Archive for the Category ◊ Vietnam ◊

06 May 2009 Ho Chi Minh City, Vietnam
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Our train from Nha Trang to Ho Chi Minh City (also known as Saigon) was not the luxurious experience of our previous train travel. The train was older and dirty (the bathroom was scary…a squat toilet that pretty much was just a hole over the tracks) but we did share a cabin with a nice Vietnamese couple and their adorable two year old daughter. She knew a few words in English and kept cuddling up to me as Sherri and I played cards. So cute!

When we were in Nha Trang I met a nice couple from South Carolina who live in HCMC. They recommended that we should go to the bar at the top of the Sheraton Hotel because it had a great view of the city.  We accidentally went to the hotel next door and had some drinks at their roof top bar.  It was their 50 year anniversary so they brought us a free drink with gold specs in it.  They also had a great band playing.  Sometimes it works out when you go to the wrong place.

At the War Remnants Museum

At the War Remnants Museum

We only had one full day in HCMC so we visited the War Remnants Museum, which is not for the faint of heart. It was shocking to see all of the horrible photos from the Vietnam War. Over two million civilians died and many more were injured and suffered from the chemical warfare. 4.8 million Vietnamese people were exposed to the Agent Orange chemical, resulting in 400,000 deaths and disabilities, and 500,000 children born with birth defects. Many people today are still dealing with issues caused by these chemicals. It was a sad and sobering experience. War is awful.

The streets of Ho Chi Minh are just as crazy and crowded as Hanoi, maybe even more so. Crossing the street is a terrifying and exciting experience as motorbikes whiz past you. HCMC is a busy metropolitan city with lots of great restaurants, hotels and shopping…it seemed a lot more modern then Hanoi, although it could just be the areas that we visited.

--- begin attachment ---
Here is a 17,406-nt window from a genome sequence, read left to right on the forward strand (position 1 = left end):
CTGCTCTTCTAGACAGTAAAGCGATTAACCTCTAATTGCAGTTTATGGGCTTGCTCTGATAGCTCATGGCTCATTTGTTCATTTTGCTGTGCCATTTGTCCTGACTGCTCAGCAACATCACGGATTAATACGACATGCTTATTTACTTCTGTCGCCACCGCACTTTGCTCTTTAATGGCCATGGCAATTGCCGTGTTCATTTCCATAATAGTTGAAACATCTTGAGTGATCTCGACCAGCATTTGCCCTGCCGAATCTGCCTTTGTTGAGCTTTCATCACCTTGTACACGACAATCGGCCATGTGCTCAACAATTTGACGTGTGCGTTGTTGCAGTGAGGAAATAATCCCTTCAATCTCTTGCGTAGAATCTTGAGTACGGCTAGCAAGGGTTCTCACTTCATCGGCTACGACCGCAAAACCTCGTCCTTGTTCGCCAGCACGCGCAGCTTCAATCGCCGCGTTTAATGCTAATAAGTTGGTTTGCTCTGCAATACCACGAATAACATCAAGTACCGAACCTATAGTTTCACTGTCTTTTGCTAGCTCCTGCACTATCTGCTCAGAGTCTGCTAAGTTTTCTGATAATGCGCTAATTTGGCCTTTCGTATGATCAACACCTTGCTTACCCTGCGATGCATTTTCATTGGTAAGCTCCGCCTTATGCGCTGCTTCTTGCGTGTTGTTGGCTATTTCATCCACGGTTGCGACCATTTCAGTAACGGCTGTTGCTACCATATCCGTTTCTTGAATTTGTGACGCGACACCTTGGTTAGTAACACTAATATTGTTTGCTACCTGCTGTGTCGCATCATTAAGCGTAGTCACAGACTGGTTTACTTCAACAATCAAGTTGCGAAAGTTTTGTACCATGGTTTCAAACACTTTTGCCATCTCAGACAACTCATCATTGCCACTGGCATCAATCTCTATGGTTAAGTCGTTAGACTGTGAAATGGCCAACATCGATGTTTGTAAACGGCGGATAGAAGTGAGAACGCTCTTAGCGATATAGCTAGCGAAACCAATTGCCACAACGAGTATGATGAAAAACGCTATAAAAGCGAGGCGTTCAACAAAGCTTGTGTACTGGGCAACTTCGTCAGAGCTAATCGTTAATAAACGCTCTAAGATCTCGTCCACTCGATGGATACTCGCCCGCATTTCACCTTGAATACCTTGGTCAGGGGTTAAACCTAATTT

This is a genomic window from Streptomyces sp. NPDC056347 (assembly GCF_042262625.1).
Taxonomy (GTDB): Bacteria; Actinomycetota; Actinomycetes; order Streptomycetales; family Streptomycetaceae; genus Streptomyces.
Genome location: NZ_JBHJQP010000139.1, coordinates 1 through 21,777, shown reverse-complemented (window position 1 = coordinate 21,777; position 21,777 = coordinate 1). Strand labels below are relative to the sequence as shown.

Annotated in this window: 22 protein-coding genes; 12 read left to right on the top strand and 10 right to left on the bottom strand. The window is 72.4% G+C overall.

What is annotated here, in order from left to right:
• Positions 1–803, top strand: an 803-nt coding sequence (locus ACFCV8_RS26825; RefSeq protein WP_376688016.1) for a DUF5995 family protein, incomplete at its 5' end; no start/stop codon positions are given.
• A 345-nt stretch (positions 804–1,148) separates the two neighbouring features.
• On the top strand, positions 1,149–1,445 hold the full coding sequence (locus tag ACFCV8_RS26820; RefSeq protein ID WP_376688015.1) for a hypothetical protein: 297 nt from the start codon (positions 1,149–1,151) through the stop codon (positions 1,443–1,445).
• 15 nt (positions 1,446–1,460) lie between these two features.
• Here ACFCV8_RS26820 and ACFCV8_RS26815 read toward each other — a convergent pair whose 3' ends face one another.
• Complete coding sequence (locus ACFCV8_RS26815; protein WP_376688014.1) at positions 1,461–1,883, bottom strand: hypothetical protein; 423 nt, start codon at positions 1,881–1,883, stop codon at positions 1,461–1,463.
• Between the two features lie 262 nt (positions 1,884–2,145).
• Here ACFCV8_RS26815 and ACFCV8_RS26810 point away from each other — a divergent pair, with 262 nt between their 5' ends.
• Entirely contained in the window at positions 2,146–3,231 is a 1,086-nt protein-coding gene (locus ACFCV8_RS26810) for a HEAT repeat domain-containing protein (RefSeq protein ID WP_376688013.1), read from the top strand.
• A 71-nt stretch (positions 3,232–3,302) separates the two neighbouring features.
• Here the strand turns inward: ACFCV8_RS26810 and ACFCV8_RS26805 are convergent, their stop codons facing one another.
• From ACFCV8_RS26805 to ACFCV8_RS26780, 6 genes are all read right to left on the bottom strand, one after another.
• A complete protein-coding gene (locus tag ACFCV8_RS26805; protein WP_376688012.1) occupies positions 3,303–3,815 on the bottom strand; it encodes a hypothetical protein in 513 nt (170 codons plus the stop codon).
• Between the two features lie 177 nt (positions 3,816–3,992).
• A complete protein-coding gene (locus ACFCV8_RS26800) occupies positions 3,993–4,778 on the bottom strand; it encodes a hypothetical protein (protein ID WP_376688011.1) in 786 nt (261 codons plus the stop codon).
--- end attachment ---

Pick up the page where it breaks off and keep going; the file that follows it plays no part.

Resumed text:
We met up with Max, a friend of a friend, for dinner. He is originally from Hawaii and has been living in HCMC for the last couple years. It’s so great to meet up with locals or expats living in the area…they always have great advice on where to go, what to see and where to eat. We went to a great restaurant where we tried some unique Southern Vietnamese cuisine and finished the night off with a couple cocktails at a cool little bar with a great cover band.

Although our time in HCMC city was short, it was a lot of fun. On our last morning I got up early and went to Saigon Yoga. They offer a great selection of classes and the studio was really nice. You can buy a single class for $14 or get a 1 week unlimited pass (new students) for $30. A nice way to work off some of the great food you can enjoy while in the city.

02 May 2009 Nha Trang, Vietnam
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Nha Trang is a little beach city in Vietnam, known for scuba diving and was the location of the 2008 Miss Universe pageant.  Unfortunately, we had both gotten sick with the flu from running around in the rain in Hoi An, so we didn’t do a whole lot in Nha Trang.  We were hoping to do some diving, but it was stormy every day.  We did spend a bit of time at a resort/restaurant/brewery called the Louisiane Brewhouse. www.louisianebrewhouse.com.vn  They have a pool you can swim in and nice padded lounge chairs on the beach.  One day we rented bikes and went exploring.  On our last night we saw a beautiful sunset from the roof top balcony at our hotel.  There are a lot of big mountains surrounding the city so it made for a beautiful sunset!

30 Apr 2009 Hoi An, Vietnam
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We took a night train from Hanoi to Da Nang…it was really nice and super comfortable! We shared a cabin with two cool people from England, Julianna & Paul. Sherri & I have done a lot of train travel through Europe so we came prepared for the long journey with enough snacks, drinks and cocktails to share with our new friends! We were having such a great time that even the girl in the cabin next to us joined in the fun, as she was traveling with her sister, sister’s husband and their little baby. The views from the train the next morning as we traveled along the coast were beautiful! We arrived in Da Nang by midday and Julianna & Paul were super sweet and had their driver give us a ride to Hoi An, which was about a 45 minute drive from Da Nang.